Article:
Leave No Trace Principles And Landscape Photography

A Guide To Photographing Responsibly

Have you ever wondered what role you could play in protecting our cherished National Parks in the United States?

You may have read some of the articles regarding the explosion of visitation to National Parks and other Public Lands in 2021. Although visitation was down in 2020 due to the COVID-19 Pandemic, it rebounded in a fierce way in 2021.

Perhaps people were done with being cooped up in their homes for a year and decided that being outside was going to be a safer approach than hanging out at theme parks and other crowded venues. Whatever the reason, record numbers headed to the great outdoors in 2021. I think they all had a really good time and will be back in 2022. Great Smoky Mountains National Park had 14.1 million visits in 2021, surpassing the previous 2019 record by 1.5 million. Yellowstone National Park visitation increased by over 1 million visits in 2021, up from 3.8 million in 2020 to over 4.8 million in 2021.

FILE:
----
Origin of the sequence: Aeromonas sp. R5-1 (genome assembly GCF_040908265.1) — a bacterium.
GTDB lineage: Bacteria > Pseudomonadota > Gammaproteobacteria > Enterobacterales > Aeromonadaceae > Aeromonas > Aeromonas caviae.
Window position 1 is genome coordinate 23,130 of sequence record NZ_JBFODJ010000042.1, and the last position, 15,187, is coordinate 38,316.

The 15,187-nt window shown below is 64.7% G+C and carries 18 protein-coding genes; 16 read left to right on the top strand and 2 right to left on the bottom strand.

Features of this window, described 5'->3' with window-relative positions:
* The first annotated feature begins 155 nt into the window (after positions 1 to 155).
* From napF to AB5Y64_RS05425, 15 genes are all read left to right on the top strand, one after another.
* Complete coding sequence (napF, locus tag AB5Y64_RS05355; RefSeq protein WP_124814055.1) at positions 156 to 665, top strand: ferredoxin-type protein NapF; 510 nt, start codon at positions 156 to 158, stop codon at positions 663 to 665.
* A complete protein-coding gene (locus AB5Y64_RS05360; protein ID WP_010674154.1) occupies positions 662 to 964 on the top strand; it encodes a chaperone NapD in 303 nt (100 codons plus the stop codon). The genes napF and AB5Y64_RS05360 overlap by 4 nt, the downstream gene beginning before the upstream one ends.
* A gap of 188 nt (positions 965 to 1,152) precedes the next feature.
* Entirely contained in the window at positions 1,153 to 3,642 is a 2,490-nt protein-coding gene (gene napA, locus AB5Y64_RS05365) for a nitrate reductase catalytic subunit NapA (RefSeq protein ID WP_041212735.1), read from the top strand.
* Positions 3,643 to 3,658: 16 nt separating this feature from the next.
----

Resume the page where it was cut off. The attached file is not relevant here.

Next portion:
Changes At National Parks

Some Parks are having to take some fairly drastic measures to cope with the crowds. Reservations must be obtained to get to some areas, park gates may be closed after a certain hour, shuttle systems are being expanded. They are doing the best they can to deal with the problem.

Our National Parks exist to be enjoyed and I have spent time in most of them. They offer some of the most beautiful and stunning views and scenes of anywhere in the United States. I believe they should remain open. Closing the National Parks due to the actions of a few is an unfair penalty on the many.

Cadillac Mountain, Acadia National Park
Cadillac Mountain in Acadia Natl Park - A reservation is now required to go there - Click on Photo to Purchase